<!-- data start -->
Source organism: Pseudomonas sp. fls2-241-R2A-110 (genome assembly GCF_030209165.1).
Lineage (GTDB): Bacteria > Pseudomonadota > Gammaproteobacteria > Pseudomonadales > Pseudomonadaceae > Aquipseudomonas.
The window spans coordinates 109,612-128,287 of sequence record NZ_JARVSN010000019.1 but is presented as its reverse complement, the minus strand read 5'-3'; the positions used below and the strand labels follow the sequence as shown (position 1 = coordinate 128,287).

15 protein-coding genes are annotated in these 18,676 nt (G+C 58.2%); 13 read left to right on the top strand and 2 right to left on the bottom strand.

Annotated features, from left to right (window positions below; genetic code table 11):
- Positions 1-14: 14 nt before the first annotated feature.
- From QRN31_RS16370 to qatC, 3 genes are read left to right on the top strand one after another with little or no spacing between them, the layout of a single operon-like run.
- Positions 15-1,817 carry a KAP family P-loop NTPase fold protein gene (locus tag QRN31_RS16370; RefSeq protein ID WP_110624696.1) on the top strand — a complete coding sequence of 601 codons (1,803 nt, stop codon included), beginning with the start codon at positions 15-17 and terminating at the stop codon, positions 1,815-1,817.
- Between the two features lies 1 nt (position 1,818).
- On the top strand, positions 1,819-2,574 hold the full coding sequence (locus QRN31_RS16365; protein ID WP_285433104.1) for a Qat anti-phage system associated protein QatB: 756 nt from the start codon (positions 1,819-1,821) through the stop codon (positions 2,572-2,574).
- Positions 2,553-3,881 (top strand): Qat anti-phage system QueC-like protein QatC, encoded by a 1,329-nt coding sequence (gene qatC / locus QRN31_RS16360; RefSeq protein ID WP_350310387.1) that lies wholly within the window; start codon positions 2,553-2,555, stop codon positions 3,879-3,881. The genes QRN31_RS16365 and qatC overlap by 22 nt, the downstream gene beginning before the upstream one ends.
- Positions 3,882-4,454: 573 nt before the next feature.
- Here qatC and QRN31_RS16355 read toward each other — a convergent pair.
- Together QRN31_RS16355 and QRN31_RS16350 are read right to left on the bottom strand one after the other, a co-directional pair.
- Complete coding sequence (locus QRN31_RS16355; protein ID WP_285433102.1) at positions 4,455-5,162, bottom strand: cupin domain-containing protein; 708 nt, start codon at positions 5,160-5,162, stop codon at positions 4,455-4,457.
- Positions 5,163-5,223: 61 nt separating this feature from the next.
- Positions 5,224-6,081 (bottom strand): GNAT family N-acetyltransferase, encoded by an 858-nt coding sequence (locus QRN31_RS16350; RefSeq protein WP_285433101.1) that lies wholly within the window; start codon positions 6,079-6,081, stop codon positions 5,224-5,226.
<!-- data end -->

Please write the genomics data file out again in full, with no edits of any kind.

Source organism: Pseudomonas sp. fls2-241-R2A-110 (genome assembly GCF_030209165.1).
Lineage (GTDB): Bacteria > Pseudomonadota > Gammaproteobacteria > Pseudomonadales > Pseudomonadaceae > Aquipseudomonas.
The window spans coordinates 109,612-128,287 of sequence record NZ_JARVSN010000019.1 but is presented as its reverse complement, the minus strand read 5'-3'; the positions used below and the strand labels follow the sequence as shown (position 1 = coordinate 128,287).

15 protein-coding genes are annotated in these 18,676 nt (G+C 58.2%); 13 read left to right on the top strand and 2 right to left on the bottom strand.

Annotated features, from left to right (window positions below; genetic code table 11):
- Positions 1-14: 14 nt before the first annotated feature.
- From QRN31_RS16370 to qatC, 3 genes are read left to right on the top strand one after another with little or no spacing between them, the layout of a single operon-like run.
- Positions 15-1,817 carry a KAP family P-loop NTPase fold protein gene (locus tag QRN31_RS16370; RefSeq protein ID WP_110624696.1) on the top strand — a complete coding sequence of 601 codons (1,803 nt, stop codon included), beginning with the start codon at positions 15-17 and terminating at the stop codon, positions 1,815-1,817.
- Between the two features lies 1 nt (position 1,818).
- On the top strand, positions 1,819-2,574 hold the full coding sequence (locus QRN31_RS16365; protein ID WP_285433104.1) for a Qat anti-phage system associated protein QatB: 756 nt from the start codon (positions 1,819-1,821) through the stop codon (positions 2,572-2,574).
- Positions 2,553-3,881 (top strand): Qat anti-phage system QueC-like protein QatC, encoded by a 1,329-nt coding sequence (gene qatC / locus QRN31_RS16360; RefSeq protein ID WP_350310387.1) that lies wholly within the window; start codon positions 2,553-2,555, stop codon positions 3,879-3,881. The genes QRN31_RS16365 and qatC overlap by 22 nt, the downstream gene beginning before the upstream one ends.
- Positions 3,882-4,454: 573 nt before the next feature.
- Here qatC and QRN31_RS16355 read toward each other — a convergent pair.
- Together QRN31_RS16355 and QRN31_RS16350 are read right to left on the bottom strand one after the other, a co-directional pair.
- Complete coding sequence (locus QRN31_RS16355; protein ID WP_285433102.1) at positions 4,455-5,162, bottom strand: cupin domain-containing protein; 708 nt, start codon at positions 5,160-5,162, stop codon at positions 4,455-4,457.
- Positions 5,163-5,223: 61 nt separating this feature from the next.
- Positions 5,224-6,081 (bottom strand): GNAT family N-acetyltransferase, encoded by an 858-nt coding sequence (locus QRN31_RS16350; RefSeq protein WP_285433101.1) that lies wholly within the window; start codon positions 6,079-6,081, stop codon positions 5,224-5,226.